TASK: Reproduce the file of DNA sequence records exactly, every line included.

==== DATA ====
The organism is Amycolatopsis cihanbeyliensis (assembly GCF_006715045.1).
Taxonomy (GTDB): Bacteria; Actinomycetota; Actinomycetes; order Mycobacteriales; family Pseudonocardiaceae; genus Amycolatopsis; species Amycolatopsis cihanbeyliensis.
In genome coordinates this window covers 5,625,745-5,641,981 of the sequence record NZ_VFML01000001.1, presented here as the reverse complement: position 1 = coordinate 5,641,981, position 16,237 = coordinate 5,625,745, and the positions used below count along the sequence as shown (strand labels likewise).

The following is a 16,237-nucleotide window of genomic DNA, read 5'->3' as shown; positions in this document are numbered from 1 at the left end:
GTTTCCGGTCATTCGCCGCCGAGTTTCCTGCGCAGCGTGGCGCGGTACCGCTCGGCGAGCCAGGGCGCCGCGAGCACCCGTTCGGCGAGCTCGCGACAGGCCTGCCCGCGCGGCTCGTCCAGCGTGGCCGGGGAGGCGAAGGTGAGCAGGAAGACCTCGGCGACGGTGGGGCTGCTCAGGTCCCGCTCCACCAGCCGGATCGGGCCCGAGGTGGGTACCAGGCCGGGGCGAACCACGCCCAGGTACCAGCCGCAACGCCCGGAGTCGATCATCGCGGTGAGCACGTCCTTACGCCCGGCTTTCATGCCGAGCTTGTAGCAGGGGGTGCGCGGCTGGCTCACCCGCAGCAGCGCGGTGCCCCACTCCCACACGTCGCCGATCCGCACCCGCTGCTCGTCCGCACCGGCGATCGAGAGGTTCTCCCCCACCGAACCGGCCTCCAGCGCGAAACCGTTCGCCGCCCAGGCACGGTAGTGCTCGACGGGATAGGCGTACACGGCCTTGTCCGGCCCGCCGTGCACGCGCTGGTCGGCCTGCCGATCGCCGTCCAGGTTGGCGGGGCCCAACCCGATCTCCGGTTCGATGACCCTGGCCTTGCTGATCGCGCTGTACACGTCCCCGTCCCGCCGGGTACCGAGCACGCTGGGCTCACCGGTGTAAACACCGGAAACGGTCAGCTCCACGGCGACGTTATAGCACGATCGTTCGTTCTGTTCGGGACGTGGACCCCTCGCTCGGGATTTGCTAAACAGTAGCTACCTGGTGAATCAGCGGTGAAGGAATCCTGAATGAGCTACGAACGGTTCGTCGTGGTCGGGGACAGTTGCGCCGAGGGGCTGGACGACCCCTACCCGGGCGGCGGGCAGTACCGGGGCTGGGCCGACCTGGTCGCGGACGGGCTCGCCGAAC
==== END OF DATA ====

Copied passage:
The organism is Amycolatopsis cihanbeyliensis (assembly GCF_006715045.1).
Taxonomy (GTDB): Bacteria; Actinomycetota; Actinomycetes; order Mycobacteriales; family Pseudonocardiaceae; genus Amycolatopsis; species Amycolatopsis cihanbeyliensis.
In genome coordinates this window covers 5,625,745-5,641,981 of the sequence record NZ_VFML01000001.1, presented here as the reverse complement: position 1 = coordinate 5,641,981, position 16,237 = coordinate 5,625,745, and the positions used below count along the sequence as shown (strand labels likewise).

The following is a 16,237-nucleotide window of genomic DNA, read 5'->3' as shown; positions in this document are numbered from 1 at the left end:
GTTTCCGGTCATTCGCCGCCGAGTTTCCTGCGCAGCGTGGCGCGGTACCGCTCGGCGAGCCAGGGCGCCGCGAGCACCCGTTCGGCGAGCTCGCGACAGGCCTGCCCGCGCGGCTCGTCCAGCGTGGCCGGGGAGGCGAAGGTGAGCAGGAAGACCTCGGCGACGGTGGGGCTGCTCAGGTCCCGCTCCACCAGCCGGATCGGGCCCGAGGTGGGTACCAGGCCGGGGCGAACCACGCCCAGGTACCAGCCGCAACGCCCGGAGTCGATCATCGCGGTGAGCACGTCCTTACGCCCGGCTTTCATGCCGAGCTTGTAGCAGGGGGTGCGCGGCTGGCTCACCCGCAGCAGCGCGGTGCCCCACTCCCACACGTCGCCGATCCGCACCCGCTGCTCGTCCGCACCGGCGATCGAGAGGTTCTCCCCCACCGAACCGGCCTCCAGCGCGAAACCGTTCGCCGCCCAGGCACGGTAGTGCTCGACGGGATAGGCGTACACGGCCTTGTCCGGCCCGCCGTGCACGCGCTGGTCGGCCTGCCGATCGCCGTCCAGGTTGGCGGGGCCCAACCCGATCTCCGGTTCGATGACCCTGGCCTTGCTGATCGCGCTGTACACGTCCCCGTCCCGCCGGGTACCGAGCACGCTGGGCTCACCGGTGTAAACACCGGAAACGGTCAGCTCCACGGCGACGTTATAGCACGATCGTTCGTTCTGTTCGGGACGTGGACCCCTCGCTCGGGATTTGCTAAACAGTAGCTACCTGGTGAATCAGCGGTGAAGGAATCCTGAATGAGCTACGAACGGTTCGTCGTGGTCGGGGACAGTTGCGCCGAGGGGCTGGACGACCCCTACCCGGGCGGCGGGCAGTACCGGGGCTGGGCCGACCTGGTCGCGGACGGGCTCGCCGAAC